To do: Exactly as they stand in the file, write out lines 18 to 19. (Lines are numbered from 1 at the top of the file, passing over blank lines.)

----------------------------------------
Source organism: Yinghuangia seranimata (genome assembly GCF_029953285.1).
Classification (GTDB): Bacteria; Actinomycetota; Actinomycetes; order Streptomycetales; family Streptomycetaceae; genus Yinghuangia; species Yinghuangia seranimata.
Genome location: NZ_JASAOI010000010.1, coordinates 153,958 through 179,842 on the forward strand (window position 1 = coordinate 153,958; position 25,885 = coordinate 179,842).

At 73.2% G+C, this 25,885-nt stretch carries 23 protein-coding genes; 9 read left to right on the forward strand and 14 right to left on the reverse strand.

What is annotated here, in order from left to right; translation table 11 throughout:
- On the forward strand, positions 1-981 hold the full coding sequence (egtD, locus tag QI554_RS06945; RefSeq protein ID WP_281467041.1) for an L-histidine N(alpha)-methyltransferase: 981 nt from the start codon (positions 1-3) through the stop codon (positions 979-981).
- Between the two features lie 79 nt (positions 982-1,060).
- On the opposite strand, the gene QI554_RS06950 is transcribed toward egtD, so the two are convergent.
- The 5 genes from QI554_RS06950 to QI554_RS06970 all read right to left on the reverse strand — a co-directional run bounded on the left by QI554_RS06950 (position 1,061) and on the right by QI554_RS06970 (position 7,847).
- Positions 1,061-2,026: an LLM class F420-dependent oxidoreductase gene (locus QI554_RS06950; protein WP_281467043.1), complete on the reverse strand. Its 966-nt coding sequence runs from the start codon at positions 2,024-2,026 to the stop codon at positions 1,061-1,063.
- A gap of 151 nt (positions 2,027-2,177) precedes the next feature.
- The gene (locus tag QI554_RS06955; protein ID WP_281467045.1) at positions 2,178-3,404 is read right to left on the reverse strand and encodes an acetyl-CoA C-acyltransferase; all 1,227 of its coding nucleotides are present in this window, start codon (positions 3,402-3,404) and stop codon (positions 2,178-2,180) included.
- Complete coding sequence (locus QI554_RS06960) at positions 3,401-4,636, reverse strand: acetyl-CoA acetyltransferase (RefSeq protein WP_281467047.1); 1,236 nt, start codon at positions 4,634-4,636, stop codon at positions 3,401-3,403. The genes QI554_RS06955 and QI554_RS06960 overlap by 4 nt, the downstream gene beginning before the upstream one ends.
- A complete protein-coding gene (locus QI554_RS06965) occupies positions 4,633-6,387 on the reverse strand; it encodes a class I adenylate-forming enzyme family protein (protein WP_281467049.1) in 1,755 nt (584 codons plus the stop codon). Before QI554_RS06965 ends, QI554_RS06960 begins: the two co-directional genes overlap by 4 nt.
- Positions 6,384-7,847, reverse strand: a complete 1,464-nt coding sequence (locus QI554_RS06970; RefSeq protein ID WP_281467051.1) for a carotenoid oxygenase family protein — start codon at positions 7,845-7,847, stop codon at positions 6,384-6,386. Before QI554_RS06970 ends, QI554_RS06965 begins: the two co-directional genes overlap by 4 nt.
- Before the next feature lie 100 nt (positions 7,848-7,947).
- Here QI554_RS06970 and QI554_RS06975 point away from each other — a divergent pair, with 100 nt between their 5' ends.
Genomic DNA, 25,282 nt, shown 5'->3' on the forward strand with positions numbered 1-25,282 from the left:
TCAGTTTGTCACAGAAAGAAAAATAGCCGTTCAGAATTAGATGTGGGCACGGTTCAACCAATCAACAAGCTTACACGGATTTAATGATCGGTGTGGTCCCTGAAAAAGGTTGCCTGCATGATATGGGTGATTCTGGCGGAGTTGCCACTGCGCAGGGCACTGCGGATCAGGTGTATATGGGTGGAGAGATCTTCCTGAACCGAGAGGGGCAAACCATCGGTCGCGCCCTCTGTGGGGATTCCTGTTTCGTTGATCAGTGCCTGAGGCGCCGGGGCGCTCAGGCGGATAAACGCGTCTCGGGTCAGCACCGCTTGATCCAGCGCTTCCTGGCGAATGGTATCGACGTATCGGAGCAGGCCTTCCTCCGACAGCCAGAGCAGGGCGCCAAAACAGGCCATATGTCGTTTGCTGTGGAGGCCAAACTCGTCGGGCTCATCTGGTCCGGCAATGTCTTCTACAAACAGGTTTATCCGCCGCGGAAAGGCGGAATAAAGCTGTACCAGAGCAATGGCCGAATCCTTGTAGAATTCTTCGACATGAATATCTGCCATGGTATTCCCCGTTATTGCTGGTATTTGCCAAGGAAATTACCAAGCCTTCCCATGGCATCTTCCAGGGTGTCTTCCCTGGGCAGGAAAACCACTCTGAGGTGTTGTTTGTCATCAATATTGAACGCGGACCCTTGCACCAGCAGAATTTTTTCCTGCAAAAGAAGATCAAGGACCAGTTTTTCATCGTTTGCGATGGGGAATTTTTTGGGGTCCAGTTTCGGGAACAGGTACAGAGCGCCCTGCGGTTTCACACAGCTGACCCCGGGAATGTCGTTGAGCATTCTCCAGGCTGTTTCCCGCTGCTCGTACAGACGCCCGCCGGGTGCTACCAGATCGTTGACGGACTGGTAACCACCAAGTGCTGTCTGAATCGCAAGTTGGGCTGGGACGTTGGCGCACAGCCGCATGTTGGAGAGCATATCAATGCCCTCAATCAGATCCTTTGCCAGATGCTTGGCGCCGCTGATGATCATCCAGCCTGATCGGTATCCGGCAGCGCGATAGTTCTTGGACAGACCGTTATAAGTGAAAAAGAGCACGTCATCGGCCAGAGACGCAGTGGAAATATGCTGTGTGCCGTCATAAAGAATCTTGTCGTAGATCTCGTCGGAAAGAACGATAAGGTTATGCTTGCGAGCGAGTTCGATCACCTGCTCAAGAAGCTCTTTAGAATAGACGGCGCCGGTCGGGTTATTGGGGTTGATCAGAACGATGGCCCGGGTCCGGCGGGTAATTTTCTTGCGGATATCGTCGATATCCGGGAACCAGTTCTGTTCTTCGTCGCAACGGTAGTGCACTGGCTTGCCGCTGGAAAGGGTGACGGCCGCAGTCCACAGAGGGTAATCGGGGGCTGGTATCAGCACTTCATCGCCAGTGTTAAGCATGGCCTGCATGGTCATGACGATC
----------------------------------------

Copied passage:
Genomic DNA, 25,282 nt, shown 5'->3' on the forward strand with positions numbered 1-25,282 from the left:
TCAGTTTGTCACAGAAAGAAAAATAGCCGTTCAGAATTAGATGTGGGCACGGTTCAACCAATCAACAAGCTTACACGGATTTAATGATCGGTGTGGTCCCTGAAAAAGGTTGCCTGCATGATATGGGTGATTCTGGCGGAGTTGCCACTGCGCAGGGCACTGCGGATCAGGTGTATATGGGTGGAGAGATCTTCCTGAACCGAGAGGGGCAAACCATCGGTCGCGCCCTCTGTGGGGATTCCTGTTTCGTTGATCAGTGCCTGAGGCGCCGGGGCGCTCAGGCGGATAAACGCGTCTCGGGTCAGCACCGCTTGATCCAGCGCTTCCTGGCGAATGGTATCGACGTATCGGAGCAGGCCTTCCTCCGACAGCCAGAGCAGGGCGCCAAAACAGGCCATATGTCGTTTGCTGTGGAGGCCAAACTCGTCGGGCTCATCTGGTCCGGCAATGTCTTCTACAAACAGGTTTATCCGCCGCGGAAAGGCGGAATAAAGCTGTACCAGAGCAATGGCCGAATCCTTGTAGAATTCTTCGACATGAATATCTGCCATGGTATTCCCCGTTATTGCTGGTATTTGCCAAGGAAATTACCAAGCCTTCCCATGGCATCTTCCAGGGTGTCTTCCCTGGGCAGGAAAACCACTCTGAGGTGTTGTTTGTCATCAATATTGAACGCGGACCCTTGCACCAGCAGAATTTTTTCCTGCAAAAGAAGATCAAGGACCAGTTTTTCATCGTTTGCGATGGGGAATTTTTTGGGGTCCAGTTTCGGGAACAGGTACAGAGCGCCCTGCGGTTTCACACAGCTGACCCCGGGAATGTCGTTGAGCATTCTCCAGGCTGTTTCCCGCTGCTCGTACAGACGCCCGCCGGGTGCTACCAGATCGTTGACGGACTGGTAACCACCAAGTGCTGTCTGAATCGCAAGTTGGGCTGGGACGTTGGCGCACAGCCGCATGTTGGAGAGCATATCAATGCCCTCAATCAGATCCTTTGCCAGATGCTTGGCGCCGCTGATGATCATCCAGCCTGATCGGTATCCGGCAGCGCGATAGTTCTTGGACAGACCGTTATAAGTGAAAAAGAGCACGTCATCGGCCAGAGACGCAGTGGAAATATGCTGTGTGCCGTCATAAAGAATCTTGTCGTAGATCTCGTCGGAAAGAACGATAAGGTTATGCTTGCGAGCGAGTTCGATCACCTGCTCAAGAAGCTCTTTAGAATAGACGGCGCCGGTCGGGTTATTGGGGTTGATCAGAACGATGGCCCGGGTCCGGCGGGTAATTTTCTTGCGGATATCGTCGATATCCGGGAACCAGTTCTGTTCTTCGTCGCAACGGTAGTGCACTGGCTTGCCGCTGGAAAGGGTGACGGCCGCAGTCCACAGAGGGTAATCGGGGGCTGGTATCAGCACTTCATCGCCAGTGTTAAGCATGGCCTGCATGGTCATGACGATC